How do I get there?
Tours Lore Valley Airport (40 Rue de l’Aéroport, 37100 Tours) runs flights to London Stansted and connects Dublin and Manchester during the summer months. An added extra is that the town’s tram-line connects with the airport and with tickets at €1.60, you don’t have to splurge on taxis.
What language do they speak?
French is your best bet no matter where you are in France. Locals really do appreciate when visitors make an effort to speak their mother tongue – even if it’s just to open with ‘Bonjour’. After that, you will find most people speak at least a small amount of English and, more often than not, they are eager to practice it.
Where should I stay?
In a city like Tours, it’s both easy and affordable to stay near the centre of town. These days you’re most likely to find the best options on Airbnb. Look for places near Rue L’Ermitage for charming apartments up rustic cobblestone streets. For those seeking more traditional accommodation, Hotel Val de Loire (33 Boulevard Heurteloup, 37000 Tours, France) awaits under an unassuming red awning. It has an interior that is equally homely and has an unbeatable location right around the corner from the main train station and bus stops.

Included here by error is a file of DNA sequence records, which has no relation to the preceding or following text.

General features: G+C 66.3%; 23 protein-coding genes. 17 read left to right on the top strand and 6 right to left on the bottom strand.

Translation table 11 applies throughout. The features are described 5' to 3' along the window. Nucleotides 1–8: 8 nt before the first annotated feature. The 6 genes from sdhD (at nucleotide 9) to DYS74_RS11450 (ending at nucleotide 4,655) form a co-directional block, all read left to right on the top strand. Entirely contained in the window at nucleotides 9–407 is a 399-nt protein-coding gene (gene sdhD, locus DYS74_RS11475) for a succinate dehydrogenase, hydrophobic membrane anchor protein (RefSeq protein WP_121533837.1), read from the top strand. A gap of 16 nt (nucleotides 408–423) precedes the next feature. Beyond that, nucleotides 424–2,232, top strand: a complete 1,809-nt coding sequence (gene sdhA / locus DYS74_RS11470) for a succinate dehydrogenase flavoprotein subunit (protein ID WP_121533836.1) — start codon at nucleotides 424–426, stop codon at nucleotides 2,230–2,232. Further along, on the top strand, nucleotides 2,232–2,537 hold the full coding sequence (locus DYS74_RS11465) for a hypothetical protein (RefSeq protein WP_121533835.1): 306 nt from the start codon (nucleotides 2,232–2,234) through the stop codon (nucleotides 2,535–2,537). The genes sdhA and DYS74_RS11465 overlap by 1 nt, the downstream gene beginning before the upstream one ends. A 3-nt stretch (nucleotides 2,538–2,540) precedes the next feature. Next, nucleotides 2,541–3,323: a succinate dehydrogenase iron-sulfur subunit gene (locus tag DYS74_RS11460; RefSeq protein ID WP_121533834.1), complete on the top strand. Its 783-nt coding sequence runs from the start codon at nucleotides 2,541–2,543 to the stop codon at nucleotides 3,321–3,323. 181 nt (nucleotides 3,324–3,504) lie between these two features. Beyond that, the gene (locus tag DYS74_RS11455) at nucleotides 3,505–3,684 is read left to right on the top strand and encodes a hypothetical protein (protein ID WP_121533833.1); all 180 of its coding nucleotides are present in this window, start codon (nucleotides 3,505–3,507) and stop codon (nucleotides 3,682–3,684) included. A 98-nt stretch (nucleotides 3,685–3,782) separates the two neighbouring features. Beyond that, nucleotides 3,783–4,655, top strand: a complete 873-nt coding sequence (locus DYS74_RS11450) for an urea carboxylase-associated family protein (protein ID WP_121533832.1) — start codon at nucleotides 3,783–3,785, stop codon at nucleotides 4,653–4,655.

What’s the transport like?
Surprisingly good for a town this size. Tours has a tram service that operates an extensive line throughout the city, and buses connect with provinces further afield. The best part? The tram and buses are run by the same network and one ticket covers both for up to 90 minutes. On a normal day, transport in Tours is cheap, easy to navigate and reliable. What you do need to bear in mind are the strikes. While I’m certainly a proponent of industrial action when needed, the French have a knack for making strikes a habit. This can be inconvenient but don’t let it put you off. Under normal circumstances, there is advance warning on social media channels and usually it’s a case of easy come, easy go and services resume within a couple of hours.
Where can I get a drink?